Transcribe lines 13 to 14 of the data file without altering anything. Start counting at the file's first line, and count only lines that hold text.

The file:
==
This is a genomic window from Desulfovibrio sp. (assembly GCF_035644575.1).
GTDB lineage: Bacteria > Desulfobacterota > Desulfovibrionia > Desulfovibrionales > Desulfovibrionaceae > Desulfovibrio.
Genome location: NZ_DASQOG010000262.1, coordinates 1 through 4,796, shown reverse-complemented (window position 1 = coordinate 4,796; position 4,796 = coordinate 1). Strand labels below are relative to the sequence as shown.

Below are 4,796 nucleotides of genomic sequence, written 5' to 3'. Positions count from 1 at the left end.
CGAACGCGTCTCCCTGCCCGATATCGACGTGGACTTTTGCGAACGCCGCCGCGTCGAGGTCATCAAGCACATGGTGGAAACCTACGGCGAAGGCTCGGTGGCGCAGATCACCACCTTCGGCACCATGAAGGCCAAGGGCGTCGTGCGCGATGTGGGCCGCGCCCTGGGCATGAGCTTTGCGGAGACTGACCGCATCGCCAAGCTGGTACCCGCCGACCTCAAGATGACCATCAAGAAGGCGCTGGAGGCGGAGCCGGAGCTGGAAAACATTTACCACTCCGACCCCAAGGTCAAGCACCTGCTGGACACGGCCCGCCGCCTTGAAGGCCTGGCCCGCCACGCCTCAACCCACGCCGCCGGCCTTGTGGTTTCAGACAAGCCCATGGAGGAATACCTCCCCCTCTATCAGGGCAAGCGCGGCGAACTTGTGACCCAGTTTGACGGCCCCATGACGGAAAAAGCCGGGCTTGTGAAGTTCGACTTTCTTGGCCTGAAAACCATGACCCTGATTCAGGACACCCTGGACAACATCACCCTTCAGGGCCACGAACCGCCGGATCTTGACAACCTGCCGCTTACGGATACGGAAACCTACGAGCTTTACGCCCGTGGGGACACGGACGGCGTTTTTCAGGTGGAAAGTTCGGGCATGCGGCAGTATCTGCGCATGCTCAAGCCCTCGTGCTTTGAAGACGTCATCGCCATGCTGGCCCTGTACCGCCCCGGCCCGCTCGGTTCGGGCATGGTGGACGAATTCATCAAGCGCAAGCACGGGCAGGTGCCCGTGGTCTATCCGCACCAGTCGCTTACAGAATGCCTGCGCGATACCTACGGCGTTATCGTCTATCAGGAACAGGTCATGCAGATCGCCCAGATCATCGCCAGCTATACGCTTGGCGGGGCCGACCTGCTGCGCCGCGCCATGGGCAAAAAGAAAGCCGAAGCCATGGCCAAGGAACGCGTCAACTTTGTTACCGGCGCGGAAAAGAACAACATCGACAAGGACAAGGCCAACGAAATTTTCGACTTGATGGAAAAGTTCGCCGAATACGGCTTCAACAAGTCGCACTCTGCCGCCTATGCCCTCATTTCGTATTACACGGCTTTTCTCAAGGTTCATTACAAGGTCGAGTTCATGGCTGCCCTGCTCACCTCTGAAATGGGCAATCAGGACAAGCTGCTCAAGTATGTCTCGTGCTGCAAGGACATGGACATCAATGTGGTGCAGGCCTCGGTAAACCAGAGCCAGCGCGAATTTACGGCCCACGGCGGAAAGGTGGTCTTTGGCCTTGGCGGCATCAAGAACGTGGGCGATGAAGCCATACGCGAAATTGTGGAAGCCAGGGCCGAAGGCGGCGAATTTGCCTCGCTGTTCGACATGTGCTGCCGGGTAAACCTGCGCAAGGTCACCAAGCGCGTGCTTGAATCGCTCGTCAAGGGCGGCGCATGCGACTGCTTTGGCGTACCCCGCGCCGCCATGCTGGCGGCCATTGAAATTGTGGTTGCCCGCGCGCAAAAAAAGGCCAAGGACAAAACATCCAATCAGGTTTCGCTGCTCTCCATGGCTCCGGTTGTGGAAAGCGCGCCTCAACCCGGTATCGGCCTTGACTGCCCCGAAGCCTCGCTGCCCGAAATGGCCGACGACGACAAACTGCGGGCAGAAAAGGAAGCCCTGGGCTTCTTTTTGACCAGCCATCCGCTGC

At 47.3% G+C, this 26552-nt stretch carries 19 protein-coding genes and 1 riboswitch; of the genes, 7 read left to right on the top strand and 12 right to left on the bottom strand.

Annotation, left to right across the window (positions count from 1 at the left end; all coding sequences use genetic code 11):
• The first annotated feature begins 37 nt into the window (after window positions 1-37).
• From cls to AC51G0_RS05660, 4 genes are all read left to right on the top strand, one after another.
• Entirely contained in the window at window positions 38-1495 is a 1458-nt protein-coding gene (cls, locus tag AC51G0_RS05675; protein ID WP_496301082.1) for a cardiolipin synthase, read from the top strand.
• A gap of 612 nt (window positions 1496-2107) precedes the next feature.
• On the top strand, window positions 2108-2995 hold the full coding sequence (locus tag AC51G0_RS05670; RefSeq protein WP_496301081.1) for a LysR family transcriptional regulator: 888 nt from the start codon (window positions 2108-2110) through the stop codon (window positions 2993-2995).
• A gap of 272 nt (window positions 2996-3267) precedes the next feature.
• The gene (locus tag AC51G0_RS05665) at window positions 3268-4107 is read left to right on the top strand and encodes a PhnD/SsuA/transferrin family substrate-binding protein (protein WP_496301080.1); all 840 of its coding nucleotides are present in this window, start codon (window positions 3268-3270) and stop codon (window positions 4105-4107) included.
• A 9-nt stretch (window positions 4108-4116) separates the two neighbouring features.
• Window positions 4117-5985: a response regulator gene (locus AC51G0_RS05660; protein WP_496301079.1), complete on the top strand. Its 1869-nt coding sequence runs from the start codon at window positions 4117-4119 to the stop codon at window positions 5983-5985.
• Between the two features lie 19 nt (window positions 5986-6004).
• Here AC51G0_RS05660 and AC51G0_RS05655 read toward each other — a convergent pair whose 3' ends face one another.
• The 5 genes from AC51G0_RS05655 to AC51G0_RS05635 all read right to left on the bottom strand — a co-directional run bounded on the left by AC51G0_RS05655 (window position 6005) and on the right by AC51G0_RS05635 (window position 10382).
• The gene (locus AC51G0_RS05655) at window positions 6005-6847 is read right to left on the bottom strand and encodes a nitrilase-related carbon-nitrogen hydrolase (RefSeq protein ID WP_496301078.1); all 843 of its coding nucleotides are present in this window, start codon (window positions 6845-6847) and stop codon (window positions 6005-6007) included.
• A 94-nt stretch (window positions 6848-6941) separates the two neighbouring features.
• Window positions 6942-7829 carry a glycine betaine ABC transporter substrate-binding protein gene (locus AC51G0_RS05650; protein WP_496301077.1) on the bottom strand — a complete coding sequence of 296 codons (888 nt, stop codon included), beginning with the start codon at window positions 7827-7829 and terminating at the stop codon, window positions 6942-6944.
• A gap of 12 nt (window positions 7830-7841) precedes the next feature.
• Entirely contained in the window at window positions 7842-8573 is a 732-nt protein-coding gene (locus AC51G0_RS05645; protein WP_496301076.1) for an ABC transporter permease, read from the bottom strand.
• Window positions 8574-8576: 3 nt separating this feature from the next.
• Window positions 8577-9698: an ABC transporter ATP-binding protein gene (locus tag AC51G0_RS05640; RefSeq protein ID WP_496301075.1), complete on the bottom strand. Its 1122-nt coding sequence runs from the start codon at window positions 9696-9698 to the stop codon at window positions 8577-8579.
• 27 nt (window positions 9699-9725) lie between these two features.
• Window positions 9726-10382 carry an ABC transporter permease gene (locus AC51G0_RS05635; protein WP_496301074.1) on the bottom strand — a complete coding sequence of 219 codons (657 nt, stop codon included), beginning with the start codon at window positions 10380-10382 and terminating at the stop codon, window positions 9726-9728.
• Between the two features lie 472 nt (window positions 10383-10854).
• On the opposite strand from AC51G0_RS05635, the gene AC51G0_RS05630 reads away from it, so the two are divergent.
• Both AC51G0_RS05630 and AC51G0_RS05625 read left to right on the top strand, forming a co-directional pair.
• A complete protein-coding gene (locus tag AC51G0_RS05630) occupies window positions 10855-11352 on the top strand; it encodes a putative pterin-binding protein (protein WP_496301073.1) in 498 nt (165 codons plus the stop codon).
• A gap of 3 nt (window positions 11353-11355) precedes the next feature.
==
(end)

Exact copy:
• A gap of 272 nt (window positions 2996-3267) precedes the next feature.
• The gene (locus tag AC51G0_RS05665) at window positions 3268-4107 is read left to right on the top strand and encodes a PhnD/SsuA/transferrin family substrate-binding protein (protein WP_496301080.1); all 840 of its coding nucleotides are present in this window, start codon (window positions 3268-3270) and stop codon (window positions 4105-4107) included.